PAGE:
Port Tobacco Md. Aug 20th. 1816
To vindicate myself to those, whose favorable sentiments I so highly appreciate, is a motive which will, I hope, authorize the liberty I take, in enclosing you a copy of a circular letter, which I have addressed to the Senators.
The statement therein contained, will, I flatter myself, completely refute the charges which governed the Senate, in their decision with regard to myself, and shew the unworthy motives which actuated the accuser. That such an accuser, cou’d influence the Senate of the U States, not only occasions surprize, but affords a melancholy proof of the fallibility of human reason, and the imperfection of earthly institutions.
To excite that indignation, which malevolence, of so unusual a character, merits, is not my intention. On this subject, but one sentiment appears to exist, and the public voice on such occasions, rarely fails to pronounce a just and correct sentence.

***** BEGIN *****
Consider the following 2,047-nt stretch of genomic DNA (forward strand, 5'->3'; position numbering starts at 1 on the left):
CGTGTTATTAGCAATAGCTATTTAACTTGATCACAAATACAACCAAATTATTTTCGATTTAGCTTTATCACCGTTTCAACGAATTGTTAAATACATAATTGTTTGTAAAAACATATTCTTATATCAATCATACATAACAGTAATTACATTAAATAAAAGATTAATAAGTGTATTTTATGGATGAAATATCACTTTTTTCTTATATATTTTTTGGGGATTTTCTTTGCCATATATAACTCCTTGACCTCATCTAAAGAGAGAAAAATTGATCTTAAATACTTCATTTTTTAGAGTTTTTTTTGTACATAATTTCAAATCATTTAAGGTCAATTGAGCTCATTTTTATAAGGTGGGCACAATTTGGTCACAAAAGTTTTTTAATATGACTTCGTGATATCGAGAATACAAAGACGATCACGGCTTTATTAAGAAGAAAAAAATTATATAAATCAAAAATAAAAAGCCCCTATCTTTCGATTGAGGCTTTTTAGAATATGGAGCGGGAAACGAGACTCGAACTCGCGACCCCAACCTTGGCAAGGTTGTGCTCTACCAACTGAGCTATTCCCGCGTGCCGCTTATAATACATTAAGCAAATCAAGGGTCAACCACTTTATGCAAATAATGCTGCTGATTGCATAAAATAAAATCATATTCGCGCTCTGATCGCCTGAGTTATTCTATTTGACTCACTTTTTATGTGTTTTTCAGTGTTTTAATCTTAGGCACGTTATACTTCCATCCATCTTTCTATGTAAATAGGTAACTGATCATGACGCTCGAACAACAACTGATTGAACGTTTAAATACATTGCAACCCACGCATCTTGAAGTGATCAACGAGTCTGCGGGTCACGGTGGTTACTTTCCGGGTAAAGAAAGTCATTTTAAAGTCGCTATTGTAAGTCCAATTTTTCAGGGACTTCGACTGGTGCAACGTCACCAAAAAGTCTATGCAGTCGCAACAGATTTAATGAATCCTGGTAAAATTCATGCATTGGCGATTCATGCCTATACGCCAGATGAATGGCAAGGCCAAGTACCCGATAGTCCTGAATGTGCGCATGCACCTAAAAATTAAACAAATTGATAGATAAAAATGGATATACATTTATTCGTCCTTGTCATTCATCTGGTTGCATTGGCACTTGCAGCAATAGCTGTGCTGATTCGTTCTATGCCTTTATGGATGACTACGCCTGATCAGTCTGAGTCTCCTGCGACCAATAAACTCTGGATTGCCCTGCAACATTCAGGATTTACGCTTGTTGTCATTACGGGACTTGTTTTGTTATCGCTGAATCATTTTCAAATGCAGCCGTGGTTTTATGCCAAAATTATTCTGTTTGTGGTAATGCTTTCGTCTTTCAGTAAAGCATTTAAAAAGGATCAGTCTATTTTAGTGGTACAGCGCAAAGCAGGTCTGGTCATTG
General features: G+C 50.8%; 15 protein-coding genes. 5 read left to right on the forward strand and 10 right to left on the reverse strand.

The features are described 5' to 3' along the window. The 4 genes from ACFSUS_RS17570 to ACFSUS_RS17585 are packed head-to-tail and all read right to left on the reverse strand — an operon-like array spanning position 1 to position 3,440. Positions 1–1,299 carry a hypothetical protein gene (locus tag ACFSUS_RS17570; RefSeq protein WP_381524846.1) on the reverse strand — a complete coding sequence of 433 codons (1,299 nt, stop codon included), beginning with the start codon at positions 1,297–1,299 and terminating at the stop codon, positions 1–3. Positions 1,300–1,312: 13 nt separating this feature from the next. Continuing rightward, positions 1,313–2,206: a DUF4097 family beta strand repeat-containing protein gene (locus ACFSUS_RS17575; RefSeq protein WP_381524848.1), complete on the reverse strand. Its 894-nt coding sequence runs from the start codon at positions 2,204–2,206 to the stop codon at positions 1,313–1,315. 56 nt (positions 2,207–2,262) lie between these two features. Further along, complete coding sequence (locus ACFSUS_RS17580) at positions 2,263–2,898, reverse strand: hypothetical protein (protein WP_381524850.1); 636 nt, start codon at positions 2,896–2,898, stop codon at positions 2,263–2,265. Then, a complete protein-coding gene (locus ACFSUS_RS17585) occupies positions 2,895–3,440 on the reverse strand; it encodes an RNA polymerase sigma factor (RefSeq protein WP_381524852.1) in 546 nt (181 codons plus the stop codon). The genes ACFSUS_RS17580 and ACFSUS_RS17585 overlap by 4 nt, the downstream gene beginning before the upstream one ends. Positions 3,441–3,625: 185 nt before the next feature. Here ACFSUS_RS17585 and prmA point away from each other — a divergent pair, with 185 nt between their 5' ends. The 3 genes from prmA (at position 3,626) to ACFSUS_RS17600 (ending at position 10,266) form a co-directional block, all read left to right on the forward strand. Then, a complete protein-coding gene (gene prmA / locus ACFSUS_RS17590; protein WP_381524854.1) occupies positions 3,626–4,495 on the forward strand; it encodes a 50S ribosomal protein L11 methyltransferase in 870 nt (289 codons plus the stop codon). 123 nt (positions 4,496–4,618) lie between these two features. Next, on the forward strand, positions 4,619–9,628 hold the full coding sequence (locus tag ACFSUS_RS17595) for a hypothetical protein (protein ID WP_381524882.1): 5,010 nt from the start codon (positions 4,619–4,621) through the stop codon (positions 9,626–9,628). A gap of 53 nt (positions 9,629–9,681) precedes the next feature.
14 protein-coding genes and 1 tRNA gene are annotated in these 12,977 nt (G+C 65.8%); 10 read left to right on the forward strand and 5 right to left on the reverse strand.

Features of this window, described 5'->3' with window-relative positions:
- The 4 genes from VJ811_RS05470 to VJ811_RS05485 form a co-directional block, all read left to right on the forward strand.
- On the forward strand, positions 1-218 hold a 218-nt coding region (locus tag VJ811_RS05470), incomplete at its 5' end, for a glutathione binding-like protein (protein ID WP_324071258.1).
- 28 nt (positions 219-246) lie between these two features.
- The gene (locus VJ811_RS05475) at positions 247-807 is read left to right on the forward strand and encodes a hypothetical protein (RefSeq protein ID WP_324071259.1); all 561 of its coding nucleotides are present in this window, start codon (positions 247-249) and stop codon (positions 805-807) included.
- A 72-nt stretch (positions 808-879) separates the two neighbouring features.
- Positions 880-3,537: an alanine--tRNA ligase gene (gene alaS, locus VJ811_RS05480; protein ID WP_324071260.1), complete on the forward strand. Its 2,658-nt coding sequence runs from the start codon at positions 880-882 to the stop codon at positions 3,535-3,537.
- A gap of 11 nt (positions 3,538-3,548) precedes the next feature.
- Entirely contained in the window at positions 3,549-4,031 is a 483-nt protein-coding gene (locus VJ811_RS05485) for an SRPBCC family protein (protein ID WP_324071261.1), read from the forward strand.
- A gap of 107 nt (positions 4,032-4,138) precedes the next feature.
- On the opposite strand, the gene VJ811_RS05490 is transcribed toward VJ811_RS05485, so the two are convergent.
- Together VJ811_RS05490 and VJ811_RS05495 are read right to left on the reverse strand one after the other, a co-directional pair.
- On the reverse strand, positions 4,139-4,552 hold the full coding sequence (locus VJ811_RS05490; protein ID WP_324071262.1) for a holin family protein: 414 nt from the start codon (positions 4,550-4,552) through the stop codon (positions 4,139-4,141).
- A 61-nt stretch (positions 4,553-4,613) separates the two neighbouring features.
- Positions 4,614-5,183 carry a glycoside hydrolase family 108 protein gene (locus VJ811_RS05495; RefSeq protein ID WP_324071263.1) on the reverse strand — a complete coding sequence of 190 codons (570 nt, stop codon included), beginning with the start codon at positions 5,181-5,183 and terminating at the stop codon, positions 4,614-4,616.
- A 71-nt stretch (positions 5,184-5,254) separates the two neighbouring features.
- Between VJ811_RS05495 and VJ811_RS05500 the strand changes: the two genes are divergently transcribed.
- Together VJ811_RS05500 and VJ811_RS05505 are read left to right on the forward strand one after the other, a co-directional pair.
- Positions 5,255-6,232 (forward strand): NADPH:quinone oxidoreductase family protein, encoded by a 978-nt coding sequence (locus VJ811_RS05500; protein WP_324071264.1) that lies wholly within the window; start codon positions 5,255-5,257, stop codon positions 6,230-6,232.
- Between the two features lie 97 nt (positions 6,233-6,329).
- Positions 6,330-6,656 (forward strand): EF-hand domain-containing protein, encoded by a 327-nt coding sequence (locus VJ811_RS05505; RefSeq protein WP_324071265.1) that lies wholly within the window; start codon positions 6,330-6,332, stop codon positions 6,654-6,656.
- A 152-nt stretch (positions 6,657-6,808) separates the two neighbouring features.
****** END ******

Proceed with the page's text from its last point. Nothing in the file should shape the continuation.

I take the liberty also to transmit a copy of a letter, from the late Ro. Brent Esqr. to the then Vice-President of the U States; conscious at the same time, that the partiality of my friend, expressed much more than I deserved, tho his known integrity forbids the idea of his stating any thing which he did not implicitly believe.
To have obtained and preserved the good opinion, of such a man as Mr. Brent, is to me a pleasing reflection; a man as pure in his heart, as exalted in his mind; combining an assemblage of virtues and talents which rendered him an ornament to human nature.
I likewise enclose a copy of a letter from the worthy and respectable chancellor of Maryland, to Genl. Smith, written on the same occasion. With such testimonials as these, the obloquy of an enemy (obscured by the comparison) will not, I trust, be put in competition. I have the honor to be Sir, with sentiments of the highest Respect, and Esteem, Yr Mo: obedt. Servt.
Since writing the foregoing, I instituted a suit against Mr. Law for defamation, after which he proposed, thro’ Mr. Fras. King that he wou’d (provided I dismissed the suit) state in writing that “he had, on further enquiry found the above-mentioned negroes, had no right or title to their freedom, and that the whole of his information was unfounded”. To this proposal I did not think proper to accede.
DLC: Papers of James Madison.